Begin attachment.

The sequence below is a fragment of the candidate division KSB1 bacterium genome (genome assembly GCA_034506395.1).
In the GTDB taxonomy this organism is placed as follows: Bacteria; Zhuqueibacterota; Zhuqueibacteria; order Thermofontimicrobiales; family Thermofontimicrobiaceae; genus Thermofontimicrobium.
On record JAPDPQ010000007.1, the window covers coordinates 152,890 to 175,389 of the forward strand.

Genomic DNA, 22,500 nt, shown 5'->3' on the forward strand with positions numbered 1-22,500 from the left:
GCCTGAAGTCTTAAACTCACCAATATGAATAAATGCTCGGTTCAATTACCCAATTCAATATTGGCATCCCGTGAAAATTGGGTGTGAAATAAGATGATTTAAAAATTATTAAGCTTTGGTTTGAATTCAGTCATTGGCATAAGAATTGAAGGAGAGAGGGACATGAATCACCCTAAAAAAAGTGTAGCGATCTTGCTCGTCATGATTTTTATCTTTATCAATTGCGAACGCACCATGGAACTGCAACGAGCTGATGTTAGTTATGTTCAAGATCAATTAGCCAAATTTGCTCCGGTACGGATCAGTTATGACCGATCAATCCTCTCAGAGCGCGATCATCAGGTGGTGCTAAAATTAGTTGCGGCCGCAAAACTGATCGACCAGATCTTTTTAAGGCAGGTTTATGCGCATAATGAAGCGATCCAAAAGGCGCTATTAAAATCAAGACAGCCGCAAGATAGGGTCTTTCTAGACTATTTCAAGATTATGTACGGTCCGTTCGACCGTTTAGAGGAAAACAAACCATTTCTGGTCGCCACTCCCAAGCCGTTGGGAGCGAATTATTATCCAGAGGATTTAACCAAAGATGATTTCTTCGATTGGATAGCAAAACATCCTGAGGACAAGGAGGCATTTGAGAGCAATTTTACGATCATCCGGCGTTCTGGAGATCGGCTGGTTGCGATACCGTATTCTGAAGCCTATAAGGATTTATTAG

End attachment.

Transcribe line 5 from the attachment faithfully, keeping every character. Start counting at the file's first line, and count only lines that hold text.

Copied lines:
GCCTGAAGTCTTAAACTCACCAATATGAATAAATGCTCGGTTCAATTACCCAATTCAATATTGGCATCCCGTGAAAATTGGGTGTGAAATAAGATGATTTAAAAATTATTAAGCTTTGGTTTGAATTCAGTCATTGGCATAAGAATTGAAGGAGAGAGGGACATGAATCACCCTAAAAAAAGTGTAGCGATCTTGCTCGTCATGATTTTTATCTTTATCAATTGCGAACGCACCATGGAACTGCAACGAGCTGATGTTAGTTATGTTCAAGATCAATTAGCCAAATTTGCTCCGGTACGGATCAGTTATGACCGATCAATCCTCTCAGAGCGCGATCATCAGGTGGTGCTAAAATTAGTTGCGGCCGCAAAACTGATCGACCAGATCTTTTTAAGGCAGGTTTATGCGCATAATGAAGCGATCCAAAAGGCGCTATTAAAATCAAGACAGCCGCAAGATAGGGTCTTTCTAGACTATTTCAAGATTATGTACGGTCCGTTCGACCGTTTAGAGGAAAACAAACCATTTCTGGTCGCCACTCCCAAGCCGTTGGGAGCGAATTATTATCCAGAGGATTTAACCAAAGATGATTTCTTCGATTGGATAGCAAAACATCCTGAGGACAAGGAGGCATTTGAGAGCAATTTTACGATCATCCGGCGTTCTGGAGATCGGCTGGTTGCGATACCGTATTCTGAAGCCTATAAGGATTTATTAG